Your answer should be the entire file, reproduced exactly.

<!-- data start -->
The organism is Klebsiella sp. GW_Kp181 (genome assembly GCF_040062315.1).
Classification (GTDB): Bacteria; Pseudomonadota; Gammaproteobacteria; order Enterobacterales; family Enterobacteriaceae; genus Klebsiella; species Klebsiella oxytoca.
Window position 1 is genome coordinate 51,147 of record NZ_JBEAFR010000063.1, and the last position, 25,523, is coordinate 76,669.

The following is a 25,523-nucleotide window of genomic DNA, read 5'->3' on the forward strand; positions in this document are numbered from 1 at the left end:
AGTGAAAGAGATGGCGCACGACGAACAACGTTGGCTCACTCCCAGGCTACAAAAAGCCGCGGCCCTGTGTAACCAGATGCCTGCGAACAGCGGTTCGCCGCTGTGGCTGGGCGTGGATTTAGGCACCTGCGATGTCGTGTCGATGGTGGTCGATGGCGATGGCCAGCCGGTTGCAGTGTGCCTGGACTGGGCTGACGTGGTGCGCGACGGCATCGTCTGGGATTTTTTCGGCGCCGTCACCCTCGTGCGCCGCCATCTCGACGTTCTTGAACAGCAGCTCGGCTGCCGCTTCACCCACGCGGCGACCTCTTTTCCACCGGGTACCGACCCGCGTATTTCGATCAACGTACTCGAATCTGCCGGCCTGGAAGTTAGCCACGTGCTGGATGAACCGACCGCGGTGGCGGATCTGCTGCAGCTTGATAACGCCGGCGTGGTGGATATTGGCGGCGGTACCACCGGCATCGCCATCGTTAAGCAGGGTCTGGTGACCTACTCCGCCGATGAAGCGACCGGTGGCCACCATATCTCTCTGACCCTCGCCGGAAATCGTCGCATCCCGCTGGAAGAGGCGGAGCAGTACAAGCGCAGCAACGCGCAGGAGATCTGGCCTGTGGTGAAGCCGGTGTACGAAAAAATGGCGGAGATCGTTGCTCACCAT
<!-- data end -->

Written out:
The organism is Klebsiella sp. GW_Kp181 (genome assembly GCF_040062315.1).
Classification (GTDB): Bacteria; Pseudomonadota; Gammaproteobacteria; order Enterobacterales; family Enterobacteriaceae; genus Klebsiella; species Klebsiella oxytoca.
Window position 1 is genome coordinate 51,147 of record NZ_JBEAFR010000063.1, and the last position, 25,523, is coordinate 76,669.

The following is a 25,523-nucleotide window of genomic DNA, read 5'->3' on the forward strand; positions in this document are numbered from 1 at the left end:
AGTGAAAGAGATGGCGCACGACGAACAACGTTGGCTCACTCCCAGGCTACAAAAAGCCGCGGCCCTGTGTAACCAGATGCCTGCGAACAGCGGTTCGCCGCTGTGGCTGGGCGTGGATTTAGGCACCTGCGATGTCGTGTCGATGGTGGTCGATGGCGATGGCCAGCCGGTTGCAGTGTGCCTGGACTGGGCTGACGTGGTGCGCGACGGCATCGTCTGGGATTTTTTCGGCGCCGTCACCCTCGTGCGCCGCCATCTCGACGTTCTTGAACAGCAGCTCGGCTGCCGCTTCACCCACGCGGCGACCTCTTTTCCACCGGGTACCGACCCGCGTATTTCGATCAACGTACTCGAATCTGCCGGCCTGGAAGTTAGCCACGTGCTGGATGAACCGACCGCGGTGGCGGATCTGCTGCAGCTTGATAACGCCGGCGTGGTGGATATTGGCGGCGGTACCACCGGCATCGCCATCGTTAAGCAGGGTCTGGTGACCTACTCCGCCGATGAAGCGACCGGTGGCCACCATATCTCTCTGACCCTCGCCGGAAATCGTCGCATCCCGCTGGAAGAGGCGGAGCAGTACAAGCGCAGCAACGCGCAGGAGATCTGGCCTGTGGTGAAGCCGGTGTACGAAAAAATGGCGGAGATCGTTGCTCACCAT